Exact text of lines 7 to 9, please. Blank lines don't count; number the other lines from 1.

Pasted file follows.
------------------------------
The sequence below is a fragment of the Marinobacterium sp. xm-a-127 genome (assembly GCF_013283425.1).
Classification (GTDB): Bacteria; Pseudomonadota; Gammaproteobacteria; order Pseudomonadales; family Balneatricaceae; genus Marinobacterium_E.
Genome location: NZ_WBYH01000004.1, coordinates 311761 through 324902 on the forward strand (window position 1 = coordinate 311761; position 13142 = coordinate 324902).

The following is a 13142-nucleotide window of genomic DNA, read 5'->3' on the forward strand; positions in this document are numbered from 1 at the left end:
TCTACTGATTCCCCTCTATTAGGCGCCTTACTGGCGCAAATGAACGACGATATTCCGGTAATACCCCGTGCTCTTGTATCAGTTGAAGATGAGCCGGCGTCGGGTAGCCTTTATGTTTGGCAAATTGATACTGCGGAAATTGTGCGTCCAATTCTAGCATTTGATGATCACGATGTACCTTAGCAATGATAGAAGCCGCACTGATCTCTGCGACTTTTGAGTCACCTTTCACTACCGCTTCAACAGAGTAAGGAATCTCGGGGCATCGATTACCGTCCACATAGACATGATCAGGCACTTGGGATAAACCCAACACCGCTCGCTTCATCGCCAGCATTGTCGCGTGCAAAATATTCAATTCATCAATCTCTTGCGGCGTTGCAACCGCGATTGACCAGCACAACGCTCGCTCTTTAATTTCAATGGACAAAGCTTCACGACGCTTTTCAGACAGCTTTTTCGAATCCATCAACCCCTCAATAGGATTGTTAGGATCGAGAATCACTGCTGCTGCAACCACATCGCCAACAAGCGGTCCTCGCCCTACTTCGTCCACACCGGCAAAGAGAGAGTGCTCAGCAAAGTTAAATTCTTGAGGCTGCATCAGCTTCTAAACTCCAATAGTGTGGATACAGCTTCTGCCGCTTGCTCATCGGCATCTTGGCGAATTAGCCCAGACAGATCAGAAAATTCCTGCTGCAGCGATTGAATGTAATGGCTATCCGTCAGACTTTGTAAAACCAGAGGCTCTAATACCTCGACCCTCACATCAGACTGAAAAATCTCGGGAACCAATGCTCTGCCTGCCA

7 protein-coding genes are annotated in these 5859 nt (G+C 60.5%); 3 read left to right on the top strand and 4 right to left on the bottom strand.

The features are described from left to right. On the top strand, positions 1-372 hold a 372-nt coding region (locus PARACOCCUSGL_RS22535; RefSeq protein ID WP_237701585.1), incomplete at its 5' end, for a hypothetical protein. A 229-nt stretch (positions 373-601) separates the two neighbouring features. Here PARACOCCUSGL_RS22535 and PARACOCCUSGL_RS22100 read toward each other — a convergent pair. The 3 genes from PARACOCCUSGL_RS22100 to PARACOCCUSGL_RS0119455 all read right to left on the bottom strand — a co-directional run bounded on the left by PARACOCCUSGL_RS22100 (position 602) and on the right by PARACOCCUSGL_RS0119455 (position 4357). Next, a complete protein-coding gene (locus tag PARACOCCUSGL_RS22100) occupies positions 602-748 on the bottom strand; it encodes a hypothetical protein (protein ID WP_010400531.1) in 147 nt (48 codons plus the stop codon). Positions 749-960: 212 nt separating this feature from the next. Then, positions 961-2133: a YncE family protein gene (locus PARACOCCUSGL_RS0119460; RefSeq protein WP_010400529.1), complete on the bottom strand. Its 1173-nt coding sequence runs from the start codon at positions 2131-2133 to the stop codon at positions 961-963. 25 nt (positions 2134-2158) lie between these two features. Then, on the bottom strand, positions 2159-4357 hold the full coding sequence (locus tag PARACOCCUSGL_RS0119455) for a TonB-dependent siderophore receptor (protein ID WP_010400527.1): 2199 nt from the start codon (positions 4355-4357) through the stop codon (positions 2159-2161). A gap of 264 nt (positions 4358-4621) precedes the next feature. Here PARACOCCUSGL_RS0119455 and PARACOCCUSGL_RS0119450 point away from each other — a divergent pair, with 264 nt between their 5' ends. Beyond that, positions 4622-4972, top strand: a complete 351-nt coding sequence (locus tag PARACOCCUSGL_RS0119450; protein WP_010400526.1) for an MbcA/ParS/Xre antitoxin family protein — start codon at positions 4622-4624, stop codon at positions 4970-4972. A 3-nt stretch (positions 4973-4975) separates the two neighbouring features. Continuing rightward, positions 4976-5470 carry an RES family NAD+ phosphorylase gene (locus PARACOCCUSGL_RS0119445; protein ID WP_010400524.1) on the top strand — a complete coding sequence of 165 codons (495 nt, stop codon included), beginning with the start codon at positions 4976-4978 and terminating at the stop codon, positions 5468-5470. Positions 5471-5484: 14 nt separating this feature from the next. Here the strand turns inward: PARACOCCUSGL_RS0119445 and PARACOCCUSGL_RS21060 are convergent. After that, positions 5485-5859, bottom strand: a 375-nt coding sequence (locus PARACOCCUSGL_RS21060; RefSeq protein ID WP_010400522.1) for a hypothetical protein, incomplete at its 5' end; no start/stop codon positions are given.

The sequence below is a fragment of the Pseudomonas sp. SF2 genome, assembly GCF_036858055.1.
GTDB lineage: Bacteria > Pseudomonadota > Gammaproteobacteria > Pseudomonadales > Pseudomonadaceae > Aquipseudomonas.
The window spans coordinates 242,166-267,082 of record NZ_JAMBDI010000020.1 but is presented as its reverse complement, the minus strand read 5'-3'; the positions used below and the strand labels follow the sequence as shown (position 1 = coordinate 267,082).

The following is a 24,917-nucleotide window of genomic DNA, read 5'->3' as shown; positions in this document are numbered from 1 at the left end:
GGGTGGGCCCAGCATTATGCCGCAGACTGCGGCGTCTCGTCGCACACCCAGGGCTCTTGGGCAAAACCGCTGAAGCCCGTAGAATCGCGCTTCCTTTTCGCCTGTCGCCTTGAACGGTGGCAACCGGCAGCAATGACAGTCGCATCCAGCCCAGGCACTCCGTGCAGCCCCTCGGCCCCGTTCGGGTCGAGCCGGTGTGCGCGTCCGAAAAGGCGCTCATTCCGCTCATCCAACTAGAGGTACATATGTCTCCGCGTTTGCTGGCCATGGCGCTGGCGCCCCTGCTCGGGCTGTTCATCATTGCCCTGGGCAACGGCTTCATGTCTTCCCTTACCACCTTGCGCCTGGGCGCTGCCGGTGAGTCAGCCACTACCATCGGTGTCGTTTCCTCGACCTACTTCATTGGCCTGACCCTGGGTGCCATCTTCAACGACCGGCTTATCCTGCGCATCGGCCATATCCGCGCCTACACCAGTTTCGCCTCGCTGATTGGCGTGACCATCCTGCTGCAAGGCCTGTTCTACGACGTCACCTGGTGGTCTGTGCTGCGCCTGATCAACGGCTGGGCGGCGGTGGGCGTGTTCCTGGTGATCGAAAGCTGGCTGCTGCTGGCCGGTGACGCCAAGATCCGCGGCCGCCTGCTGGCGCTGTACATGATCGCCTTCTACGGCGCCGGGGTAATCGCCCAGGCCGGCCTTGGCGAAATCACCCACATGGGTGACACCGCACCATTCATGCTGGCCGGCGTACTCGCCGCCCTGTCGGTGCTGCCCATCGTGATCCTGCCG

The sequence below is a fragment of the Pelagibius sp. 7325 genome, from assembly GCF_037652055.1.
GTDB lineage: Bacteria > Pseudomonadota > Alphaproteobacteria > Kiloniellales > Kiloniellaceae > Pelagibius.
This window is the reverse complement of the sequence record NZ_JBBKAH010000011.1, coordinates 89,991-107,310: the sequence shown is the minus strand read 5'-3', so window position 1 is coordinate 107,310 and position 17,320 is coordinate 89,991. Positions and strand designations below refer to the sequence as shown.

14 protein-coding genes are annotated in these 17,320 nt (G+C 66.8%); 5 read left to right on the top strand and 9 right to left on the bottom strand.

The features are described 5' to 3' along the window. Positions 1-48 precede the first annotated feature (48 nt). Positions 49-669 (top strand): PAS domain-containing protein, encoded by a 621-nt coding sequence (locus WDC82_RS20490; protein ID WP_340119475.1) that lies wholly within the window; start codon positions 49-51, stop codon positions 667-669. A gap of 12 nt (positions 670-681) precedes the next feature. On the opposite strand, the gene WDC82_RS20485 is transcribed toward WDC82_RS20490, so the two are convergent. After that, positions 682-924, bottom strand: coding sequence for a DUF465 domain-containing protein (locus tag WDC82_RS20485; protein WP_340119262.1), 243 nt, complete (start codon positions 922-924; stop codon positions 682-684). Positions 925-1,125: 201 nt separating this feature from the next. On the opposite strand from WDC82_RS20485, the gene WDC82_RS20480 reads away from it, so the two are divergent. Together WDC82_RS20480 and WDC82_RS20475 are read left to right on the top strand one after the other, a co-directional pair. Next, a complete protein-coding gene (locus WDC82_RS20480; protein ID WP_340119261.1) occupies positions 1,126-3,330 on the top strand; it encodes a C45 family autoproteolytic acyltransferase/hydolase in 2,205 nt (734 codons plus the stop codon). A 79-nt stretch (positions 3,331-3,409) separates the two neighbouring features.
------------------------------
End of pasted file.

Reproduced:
The features are described from left to right. On the top strand, positions 1-372 hold a 372-nt coding region (locus PARACOCCUSGL_RS22535; RefSeq protein ID WP_237701585.1), incomplete at its 5' end, for a hypothetical protein. A 229-nt stretch (positions 373-601) separates the two neighbouring features. Here PARACOCCUSGL_RS22535 and PARACOCCUSGL_RS22100 read toward each other — a convergent pair. The 3 genes from PARACOCCUSGL_RS22100 to PARACOCCUSGL_RS0119455 all read right to left on the bottom strand — a co-directional run bounded on the left by PARACOCCUSGL_RS22100 (position 602) and on the right by PARACOCCUSGL_RS0119455 (position 4357). Next, a complete protein-coding gene (locus tag PARACOCCUSGL_RS22100) occupies positions 602-748 on the bottom strand; it encodes a hypothetical protein (protein ID WP_010400531.1) in 147 nt (48 codons plus the stop codon). Positions 749-960: 212 nt separating this feature from the next. Then, positions 961-2133: a YncE family protein gene (locus PARACOCCUSGL_RS0119460; RefSeq protein WP_010400529.1), complete on the bottom strand. Its 1173-nt coding sequence runs from the start codon at positions 2131-2133 to the stop codon at positions 961-963. 25 nt (positions 2134-2158) lie between these two features. Then, on the bottom strand, positions 2159-4357 hold the full coding sequence (locus tag PARACOCCUSGL_RS0119455) for a TonB-dependent siderophore receptor (protein ID WP_010400527.1): 2199 nt from the start codon (positions 4355-4357) through the stop codon (positions 2159-2161). A gap of 264 nt (positions 4358-4621) precedes the next feature. Here PARACOCCUSGL_RS0119455 and PARACOCCUSGL_RS0119450 point away from each other — a divergent pair, with 264 nt between their 5' ends. Beyond that, positions 4622-4972, top strand: a complete 351-nt coding sequence (locus tag PARACOCCUSGL_RS0119450; protein WP_010400526.1) for an MbcA/ParS/Xre antitoxin family protein — start codon at positions 4622-4624, stop codon at positions 4970-4972. A 3-nt stretch (positions 4973-4975) separates the two neighbouring features. Continuing rightward, positions 4976-5470 carry an RES family NAD+ phosphorylase gene (locus PARACOCCUSGL_RS0119445; protein ID WP_010400524.1) on the top strand — a complete coding sequence of 165 codons (495 nt, stop codon included), beginning with the start codon at positions 4976-4978 and terminating at the stop codon, positions 5468-5470. Positions 5471-5484: 14 nt separating this feature from the next. Here the strand turns inward: PARACOCCUSGL_RS0119445 and PARACOCCUSGL_RS21060 are convergent. After that, positions 5485-5859, bottom strand: a 375-nt coding sequence (locus PARACOCCUSGL_RS21060; RefSeq protein ID WP_010400522.1) for a hypothetical protein, incomplete at its 5' end; no start/stop codon positions are given.

The sequence below is a fragment of the Pseudomonas sp. SF2 genome, assembly GCF_036858055.1.
GTDB lineage: Bacteria > Pseudomonadota > Gammaproteobacteria > Pseudomonadales > Pseudomonadaceae > Aquipseudomonas.